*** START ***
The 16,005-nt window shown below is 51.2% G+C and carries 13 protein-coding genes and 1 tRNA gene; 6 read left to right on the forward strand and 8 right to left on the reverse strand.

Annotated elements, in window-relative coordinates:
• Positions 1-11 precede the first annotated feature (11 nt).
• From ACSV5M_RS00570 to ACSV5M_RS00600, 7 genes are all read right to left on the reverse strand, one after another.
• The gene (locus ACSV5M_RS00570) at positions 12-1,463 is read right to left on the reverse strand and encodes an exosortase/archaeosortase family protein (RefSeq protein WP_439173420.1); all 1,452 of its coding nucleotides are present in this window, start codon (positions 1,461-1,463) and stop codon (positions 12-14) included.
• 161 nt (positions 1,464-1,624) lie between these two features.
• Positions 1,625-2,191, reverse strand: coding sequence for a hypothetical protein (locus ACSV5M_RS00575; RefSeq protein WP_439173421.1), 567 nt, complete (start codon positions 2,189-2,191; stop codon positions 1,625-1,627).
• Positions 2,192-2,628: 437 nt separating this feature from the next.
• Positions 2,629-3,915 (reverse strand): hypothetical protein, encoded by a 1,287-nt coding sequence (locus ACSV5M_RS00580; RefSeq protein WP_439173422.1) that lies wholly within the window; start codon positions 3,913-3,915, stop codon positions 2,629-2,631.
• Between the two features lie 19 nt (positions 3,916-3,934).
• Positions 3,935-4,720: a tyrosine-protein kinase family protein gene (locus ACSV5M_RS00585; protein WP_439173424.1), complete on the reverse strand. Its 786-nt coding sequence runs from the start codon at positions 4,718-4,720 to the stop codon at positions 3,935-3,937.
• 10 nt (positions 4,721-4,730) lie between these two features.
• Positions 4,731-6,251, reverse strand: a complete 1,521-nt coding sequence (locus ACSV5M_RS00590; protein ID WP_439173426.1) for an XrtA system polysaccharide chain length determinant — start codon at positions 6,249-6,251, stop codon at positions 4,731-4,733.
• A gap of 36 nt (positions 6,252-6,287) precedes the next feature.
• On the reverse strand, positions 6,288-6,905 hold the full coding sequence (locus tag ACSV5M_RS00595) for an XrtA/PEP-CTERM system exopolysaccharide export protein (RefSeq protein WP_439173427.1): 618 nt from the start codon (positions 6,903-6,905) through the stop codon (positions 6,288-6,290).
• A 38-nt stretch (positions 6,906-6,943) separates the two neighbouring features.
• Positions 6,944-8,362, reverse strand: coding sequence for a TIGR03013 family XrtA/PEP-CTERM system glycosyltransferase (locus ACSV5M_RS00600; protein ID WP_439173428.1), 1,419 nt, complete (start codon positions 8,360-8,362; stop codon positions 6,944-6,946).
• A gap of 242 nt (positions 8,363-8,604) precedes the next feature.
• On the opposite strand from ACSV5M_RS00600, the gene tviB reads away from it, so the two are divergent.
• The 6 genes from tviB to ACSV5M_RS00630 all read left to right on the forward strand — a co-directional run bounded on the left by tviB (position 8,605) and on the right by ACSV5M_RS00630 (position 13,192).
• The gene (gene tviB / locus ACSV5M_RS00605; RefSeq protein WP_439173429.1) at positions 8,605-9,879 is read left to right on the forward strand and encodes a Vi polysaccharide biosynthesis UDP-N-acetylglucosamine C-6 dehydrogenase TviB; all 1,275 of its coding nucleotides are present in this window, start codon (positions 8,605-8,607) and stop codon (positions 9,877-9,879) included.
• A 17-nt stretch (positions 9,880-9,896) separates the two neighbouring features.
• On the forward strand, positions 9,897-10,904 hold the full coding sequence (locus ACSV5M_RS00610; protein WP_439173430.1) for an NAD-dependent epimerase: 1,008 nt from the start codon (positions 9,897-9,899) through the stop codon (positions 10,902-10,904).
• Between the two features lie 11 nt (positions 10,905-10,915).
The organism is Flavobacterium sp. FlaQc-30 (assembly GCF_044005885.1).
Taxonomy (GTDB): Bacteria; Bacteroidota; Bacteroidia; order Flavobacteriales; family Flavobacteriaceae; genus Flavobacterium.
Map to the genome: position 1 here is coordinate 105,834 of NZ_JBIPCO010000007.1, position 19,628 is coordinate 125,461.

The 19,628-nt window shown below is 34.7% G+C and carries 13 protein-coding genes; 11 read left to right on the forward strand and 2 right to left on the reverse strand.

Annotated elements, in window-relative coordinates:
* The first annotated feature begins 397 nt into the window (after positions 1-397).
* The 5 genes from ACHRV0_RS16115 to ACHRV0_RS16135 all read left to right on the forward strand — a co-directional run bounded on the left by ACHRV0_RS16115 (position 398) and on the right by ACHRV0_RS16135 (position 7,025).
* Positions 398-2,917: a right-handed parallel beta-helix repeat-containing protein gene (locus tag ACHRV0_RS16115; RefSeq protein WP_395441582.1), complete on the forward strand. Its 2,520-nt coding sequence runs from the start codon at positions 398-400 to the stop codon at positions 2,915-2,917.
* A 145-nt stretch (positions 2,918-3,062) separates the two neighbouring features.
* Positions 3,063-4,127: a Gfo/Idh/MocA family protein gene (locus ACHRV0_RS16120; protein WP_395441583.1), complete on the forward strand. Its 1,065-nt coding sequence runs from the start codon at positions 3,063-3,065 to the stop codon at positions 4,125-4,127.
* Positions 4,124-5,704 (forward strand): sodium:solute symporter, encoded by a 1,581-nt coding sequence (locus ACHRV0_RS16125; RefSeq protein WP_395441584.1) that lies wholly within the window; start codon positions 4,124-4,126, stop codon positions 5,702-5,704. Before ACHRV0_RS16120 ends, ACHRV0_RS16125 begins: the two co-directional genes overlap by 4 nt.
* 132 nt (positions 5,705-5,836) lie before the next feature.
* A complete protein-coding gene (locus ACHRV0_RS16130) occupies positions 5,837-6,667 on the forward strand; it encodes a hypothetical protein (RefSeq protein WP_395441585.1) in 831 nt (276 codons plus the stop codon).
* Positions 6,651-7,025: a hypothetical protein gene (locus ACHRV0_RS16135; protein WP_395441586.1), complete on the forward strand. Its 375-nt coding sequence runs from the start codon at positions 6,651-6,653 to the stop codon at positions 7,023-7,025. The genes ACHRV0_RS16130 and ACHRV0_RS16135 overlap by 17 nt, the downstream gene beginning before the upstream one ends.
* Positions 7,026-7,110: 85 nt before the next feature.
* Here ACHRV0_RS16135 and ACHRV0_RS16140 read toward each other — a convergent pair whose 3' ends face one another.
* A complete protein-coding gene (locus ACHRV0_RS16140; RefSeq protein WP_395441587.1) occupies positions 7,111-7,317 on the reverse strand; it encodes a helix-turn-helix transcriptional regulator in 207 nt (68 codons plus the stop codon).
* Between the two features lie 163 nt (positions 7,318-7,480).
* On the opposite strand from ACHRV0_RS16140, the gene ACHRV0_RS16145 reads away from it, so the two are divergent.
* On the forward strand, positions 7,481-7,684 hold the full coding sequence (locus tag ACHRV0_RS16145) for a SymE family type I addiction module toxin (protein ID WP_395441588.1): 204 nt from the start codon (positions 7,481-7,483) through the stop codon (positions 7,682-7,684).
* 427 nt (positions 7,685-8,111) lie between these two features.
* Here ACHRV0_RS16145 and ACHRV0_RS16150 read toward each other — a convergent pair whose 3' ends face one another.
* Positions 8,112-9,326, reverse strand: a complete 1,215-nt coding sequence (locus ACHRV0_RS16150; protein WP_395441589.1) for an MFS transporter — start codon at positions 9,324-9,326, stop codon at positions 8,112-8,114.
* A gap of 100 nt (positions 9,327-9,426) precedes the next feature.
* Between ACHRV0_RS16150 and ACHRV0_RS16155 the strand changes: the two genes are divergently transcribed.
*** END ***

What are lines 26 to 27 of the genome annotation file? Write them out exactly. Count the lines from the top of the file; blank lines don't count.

Taxonomy (GTDB): Bacteria; Bacteroidota; Bacteroidia; order Flavobacteriales; family Flavobacteriaceae; genus Flavobacterium.
Map to the genome: position 1 here is coordinate 105,834 of NZ_JBIPCO010000007.1, position 19,628 is coordinate 125,461.